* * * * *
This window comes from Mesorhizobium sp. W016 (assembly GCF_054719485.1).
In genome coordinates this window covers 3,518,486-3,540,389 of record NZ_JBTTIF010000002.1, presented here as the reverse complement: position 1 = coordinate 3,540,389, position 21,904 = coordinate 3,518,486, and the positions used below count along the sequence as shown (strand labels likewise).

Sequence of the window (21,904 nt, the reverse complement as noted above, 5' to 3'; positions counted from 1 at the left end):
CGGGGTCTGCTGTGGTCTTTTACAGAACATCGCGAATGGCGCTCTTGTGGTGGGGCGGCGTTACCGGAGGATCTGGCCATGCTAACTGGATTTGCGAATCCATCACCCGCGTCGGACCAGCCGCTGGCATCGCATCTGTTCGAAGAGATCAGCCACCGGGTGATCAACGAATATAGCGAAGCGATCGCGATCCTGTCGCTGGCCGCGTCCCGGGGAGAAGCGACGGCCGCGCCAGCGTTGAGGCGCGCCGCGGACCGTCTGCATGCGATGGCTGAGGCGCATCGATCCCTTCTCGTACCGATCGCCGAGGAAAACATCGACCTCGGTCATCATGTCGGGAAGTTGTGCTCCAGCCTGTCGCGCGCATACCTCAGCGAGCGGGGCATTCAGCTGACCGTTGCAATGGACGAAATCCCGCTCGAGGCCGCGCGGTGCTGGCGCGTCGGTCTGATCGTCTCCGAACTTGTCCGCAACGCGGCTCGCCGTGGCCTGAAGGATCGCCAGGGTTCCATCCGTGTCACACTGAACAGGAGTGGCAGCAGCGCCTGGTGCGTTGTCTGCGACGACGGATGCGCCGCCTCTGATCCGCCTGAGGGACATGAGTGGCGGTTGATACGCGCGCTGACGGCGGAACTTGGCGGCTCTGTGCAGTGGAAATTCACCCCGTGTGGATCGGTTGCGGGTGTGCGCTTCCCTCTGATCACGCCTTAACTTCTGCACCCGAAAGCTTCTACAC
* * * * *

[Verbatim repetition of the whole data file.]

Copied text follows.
This window comes from Mesorhizobium sp. W016 (assembly GCF_054719485.1).
In genome coordinates this window covers 3,518,486-3,540,389 of record NZ_JBTTIF010000002.1, presented here as the reverse complement: position 1 = coordinate 3,540,389, position 21,904 = coordinate 3,518,486, and the positions used below count along the sequence as shown (strand labels likewise).

Sequence of the window (21,904 nt, the reverse complement as noted above, 5' to 3'; positions counted from 1 at the left end):
CGGGGTCTGCTGTGGTCTTTTACAGAACATCGCGAATGGCGCTCTTGTGGTGGGGCGGCGTTACCGGAGGATCTGGCCATGCTAACTGGATTTGCGAATCCATCACCCGCGTCGGACCAGCCGCTGGCATCGCATCTGTTCGAAGAGATCAGCCACCGGGTGATCAACGAATATAGCGAAGCGATCGCGATCCTGTCGCTGGCCGCGTCCCGGGGAGAAGCGACGGCCGCGCCAGCGTTGAGGCGCGCCGCGGACCGTCTGCATGCGATGGCTGAGGCGCATCGATCCCTTCTCGTACCGATCGCCGAGGAAAACATCGACCTCGGTCATCATGTCGGGAAGTTGTGCTCCAGCCTGTCGCGCGCATACCTCAGCGAGCGGGGCATTCAGCTGACCGTTGCAATGGACGAAATCCCGCTCGAGGCCGCGCGGTGCTGGCGCGTCGGTCTGATCGTCTCCGAACTTGTCCGCAACGCGGCTCGCCGTGGCCTGAAGGATCGCCAGGGTTCCATCCGTGTCACACTGAACAGGAGTGGCAGCAGCGCCTGGTGCGTTGTCTGCGACGACGGATGCGCCGCCTCTGATCCGCCTGAGGGACATGAGTGGCGGTTGATACGCGCGCTGACGGCGGAACTTGGCGGCTCTGTGCAGTGGAAATTCACCCCGTGTGGATCGGTTGCGGGTGTGCGCTTCCCTCTGATCACGCCTTAACTTCTGCACCCGAAAGCTTCTACAC